T09P06 - Institutional Collective Action Mechanism in Asia: Collective Problem Solving Mechanism in Multi-level Governance

Topic : Governance, Policy networks and Multi-level Governance

Panel Chair : Hyung Jun Park - hjpark72@skku.edu

Panel Second Chair : Richard Feiock - rfeiock@fsu.edu

Objectives and Scientific Relevance of the panel

The rapid development and urbanization of countries across Asia has produced scale, spillover and other dilemmas of fragmented authority that challenge efforts to address problems at a metropolitan or regional level.   Across Asia countries have dealt with collaborative regional governance and institutional collective action in very different ways, both across space and over time. The common theme to this diversity is the debate between supporters of local government mergers to expand the capacity and efficiency in service provision and those favouring local government autonomy and self-determination to promote responsiveness to citizens.  Although there have been numerous empirical studies of specific problems especially regarding centralizing solutions, there has been theoretical attention and empirical assessment of decentralized self-organizing mechanisms for regional governance in Asia. Even though they constitute viable alternatives to centralization or consolidation, voluntary solutions to institutional collective action dilemmas have often been neglected by Asian scholars.  This panel examines the Institutional Collective Action (ICA) framework and its application to the study of collaborative mechanisms in metropolitan areas by drawing on examples of the tools of collaborative governance for solving ICA dilemmas across the Asian countries.  

This panel debates the use of the Institutional Collective Action (ICA) framework to explain inter-local collaborative arrangements in a comparative perspective. The panel includes theoretical papers and empirical papers in ASIA contexts. Scholars discuss a set of theoretical propositions rooted in historical, cultural, and institutional differences between North America, and among various countries in Asia to explain the variation in the adoption of collaborative mechanisms across countries. After we together, this set of researches reveals the ICA framework as a powerful analytical tool to understand the variable geometry of inter-local collaboration across different settings.

Call for papers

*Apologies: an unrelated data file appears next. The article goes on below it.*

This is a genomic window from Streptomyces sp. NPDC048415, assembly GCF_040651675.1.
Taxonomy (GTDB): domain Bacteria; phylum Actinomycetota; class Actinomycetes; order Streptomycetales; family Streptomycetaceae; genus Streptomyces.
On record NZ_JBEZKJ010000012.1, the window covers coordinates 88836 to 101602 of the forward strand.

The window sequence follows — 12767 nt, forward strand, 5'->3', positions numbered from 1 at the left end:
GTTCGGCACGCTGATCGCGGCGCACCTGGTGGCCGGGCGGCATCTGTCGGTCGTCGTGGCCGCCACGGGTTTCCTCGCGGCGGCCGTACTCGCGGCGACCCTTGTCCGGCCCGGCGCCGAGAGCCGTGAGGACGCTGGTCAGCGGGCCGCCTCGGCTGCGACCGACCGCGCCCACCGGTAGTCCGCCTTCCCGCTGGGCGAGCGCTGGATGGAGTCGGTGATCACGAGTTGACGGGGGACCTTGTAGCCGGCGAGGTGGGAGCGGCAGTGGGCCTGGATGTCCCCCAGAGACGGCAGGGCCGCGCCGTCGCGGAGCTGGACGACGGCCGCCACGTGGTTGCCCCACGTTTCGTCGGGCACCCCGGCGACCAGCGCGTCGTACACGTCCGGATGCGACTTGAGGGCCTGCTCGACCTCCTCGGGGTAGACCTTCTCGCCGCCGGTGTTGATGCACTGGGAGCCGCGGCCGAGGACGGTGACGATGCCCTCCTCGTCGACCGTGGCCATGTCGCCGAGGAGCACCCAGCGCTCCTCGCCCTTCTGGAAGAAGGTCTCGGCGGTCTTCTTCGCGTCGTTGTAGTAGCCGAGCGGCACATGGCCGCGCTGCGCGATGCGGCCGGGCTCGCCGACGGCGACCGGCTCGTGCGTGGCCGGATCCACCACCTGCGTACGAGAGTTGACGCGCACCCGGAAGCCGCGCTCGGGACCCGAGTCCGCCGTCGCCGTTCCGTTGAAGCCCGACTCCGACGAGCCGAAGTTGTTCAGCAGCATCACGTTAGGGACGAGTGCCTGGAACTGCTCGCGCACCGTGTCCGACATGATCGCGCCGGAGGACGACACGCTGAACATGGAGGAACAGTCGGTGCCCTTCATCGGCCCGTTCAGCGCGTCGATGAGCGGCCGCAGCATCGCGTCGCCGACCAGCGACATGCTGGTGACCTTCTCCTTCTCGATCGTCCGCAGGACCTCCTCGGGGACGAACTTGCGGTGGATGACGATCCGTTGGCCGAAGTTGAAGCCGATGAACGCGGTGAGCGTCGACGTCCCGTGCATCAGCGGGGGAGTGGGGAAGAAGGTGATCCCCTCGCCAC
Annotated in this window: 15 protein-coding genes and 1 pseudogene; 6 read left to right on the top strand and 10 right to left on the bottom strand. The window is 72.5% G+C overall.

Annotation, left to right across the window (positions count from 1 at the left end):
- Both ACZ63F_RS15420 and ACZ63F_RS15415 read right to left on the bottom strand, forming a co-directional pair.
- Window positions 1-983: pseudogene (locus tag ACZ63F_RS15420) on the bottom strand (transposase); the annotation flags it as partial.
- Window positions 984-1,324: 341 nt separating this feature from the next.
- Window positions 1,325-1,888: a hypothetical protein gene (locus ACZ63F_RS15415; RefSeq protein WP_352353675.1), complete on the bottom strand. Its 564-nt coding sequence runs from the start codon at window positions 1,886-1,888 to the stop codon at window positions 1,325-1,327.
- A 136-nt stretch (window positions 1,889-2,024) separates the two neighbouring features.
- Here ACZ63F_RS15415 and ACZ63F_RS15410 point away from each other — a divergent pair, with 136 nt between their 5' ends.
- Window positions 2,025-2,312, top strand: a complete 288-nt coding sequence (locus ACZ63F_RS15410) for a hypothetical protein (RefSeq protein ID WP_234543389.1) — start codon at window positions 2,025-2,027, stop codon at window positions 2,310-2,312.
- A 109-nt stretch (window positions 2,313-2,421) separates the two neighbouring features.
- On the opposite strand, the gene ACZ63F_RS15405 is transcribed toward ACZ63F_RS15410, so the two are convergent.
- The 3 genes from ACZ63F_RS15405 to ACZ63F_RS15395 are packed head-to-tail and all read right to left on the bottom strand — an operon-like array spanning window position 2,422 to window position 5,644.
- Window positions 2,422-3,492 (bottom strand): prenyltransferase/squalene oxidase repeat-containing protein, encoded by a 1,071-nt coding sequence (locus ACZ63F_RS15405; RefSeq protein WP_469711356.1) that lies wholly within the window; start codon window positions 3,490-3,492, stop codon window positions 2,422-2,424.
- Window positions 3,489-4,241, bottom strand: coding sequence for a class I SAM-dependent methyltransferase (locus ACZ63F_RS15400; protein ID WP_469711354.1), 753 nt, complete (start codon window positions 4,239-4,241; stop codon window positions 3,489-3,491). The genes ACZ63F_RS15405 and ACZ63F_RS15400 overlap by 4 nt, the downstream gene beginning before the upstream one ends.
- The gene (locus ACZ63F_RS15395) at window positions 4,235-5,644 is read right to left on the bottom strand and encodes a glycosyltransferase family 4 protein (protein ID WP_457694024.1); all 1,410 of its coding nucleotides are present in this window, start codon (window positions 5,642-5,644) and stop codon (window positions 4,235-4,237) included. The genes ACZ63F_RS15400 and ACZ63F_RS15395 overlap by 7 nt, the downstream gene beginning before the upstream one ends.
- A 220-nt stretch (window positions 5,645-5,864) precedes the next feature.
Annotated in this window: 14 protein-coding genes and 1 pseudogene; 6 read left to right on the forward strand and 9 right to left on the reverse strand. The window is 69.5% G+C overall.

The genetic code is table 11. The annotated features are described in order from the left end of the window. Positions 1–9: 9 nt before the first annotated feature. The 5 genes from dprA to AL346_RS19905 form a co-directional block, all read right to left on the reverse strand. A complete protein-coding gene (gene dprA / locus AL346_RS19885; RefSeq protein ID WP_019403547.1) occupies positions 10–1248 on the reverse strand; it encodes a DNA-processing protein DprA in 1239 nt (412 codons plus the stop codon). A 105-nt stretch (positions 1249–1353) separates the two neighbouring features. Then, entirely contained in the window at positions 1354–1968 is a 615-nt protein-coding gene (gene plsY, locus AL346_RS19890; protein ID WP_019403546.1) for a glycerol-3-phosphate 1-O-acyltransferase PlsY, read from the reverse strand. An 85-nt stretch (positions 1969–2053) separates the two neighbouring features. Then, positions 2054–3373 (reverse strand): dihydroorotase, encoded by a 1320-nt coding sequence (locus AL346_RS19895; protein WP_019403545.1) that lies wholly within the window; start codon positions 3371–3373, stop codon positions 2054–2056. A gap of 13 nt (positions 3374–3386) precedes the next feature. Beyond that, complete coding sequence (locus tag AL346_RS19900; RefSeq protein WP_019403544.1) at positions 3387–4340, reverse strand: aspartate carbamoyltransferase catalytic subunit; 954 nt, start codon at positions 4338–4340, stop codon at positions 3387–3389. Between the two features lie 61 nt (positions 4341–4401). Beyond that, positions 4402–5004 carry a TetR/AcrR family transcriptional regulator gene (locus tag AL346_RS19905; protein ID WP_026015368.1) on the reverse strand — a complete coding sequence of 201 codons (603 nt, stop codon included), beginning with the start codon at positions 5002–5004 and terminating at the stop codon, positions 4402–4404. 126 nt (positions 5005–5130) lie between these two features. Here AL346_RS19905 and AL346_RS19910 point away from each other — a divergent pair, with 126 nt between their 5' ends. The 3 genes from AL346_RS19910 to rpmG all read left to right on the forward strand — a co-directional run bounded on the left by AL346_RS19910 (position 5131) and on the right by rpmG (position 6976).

How do government institutions cope with and coordinate governance in when faced with organizationally fragmented but highly interrelated policy arenas?  The familiar pattern of functionally distinct expert agencies coordinated by central political institutions captures neither the normative issues nor the rich patterns of interactions across policy arenas that bring together both political and technical expert actors in relatively new and unstudied institutions. Metropolitan areas provide arguably the best research laboratory for studying the larger issues of fragmentation and the resulting policy interactions.

After Feiock’ work(2013), Institutional Collective Action (ICA) Framework are getting popular to scholars as an explanation for the emergence and structure of mechanism to integrate multiple actors level and policy arenas in a system of governance.

This panel aims to investigate the mechanisms for integrating policy decisions at a regional level within several interrelated policy arenas, economic development, land use regulation, energy/climate protection policy, environmental policy, and emergency management to study this wider phenomenon, focusing on urban areas as a critical research arena for studying these broader issues in ASIA countries as well as the other countries except U.S.A.  This panel seek to expand the ICA approach beyond the U.S. case to provide a more generic and generalizable explanation for the mechanism to resolve ICA dilemmas and the inter-relationships among these mechanisms. 

We welcome to cases studies of regional or metropolitan collaborative governance or mechanisms in ASIA countries as well as empirical studies of any related issues.

We plan to have panels in, though not limited to, the following subjects

  1. Empirical or Case studies of Institutional Collective Action Dilemmas and Solutions - Horizontal, Vertical, Functional, Sectoral Dilemmas of Institutional Collective Action
  2. Case studies of Collaborative Mechanism
  3. Applying new methods for understanding institutional collective action mechanism



Feiock, R.C. 2013. Institutional Collective Action Framework. The Policy Studies Journal 41(3):397-425

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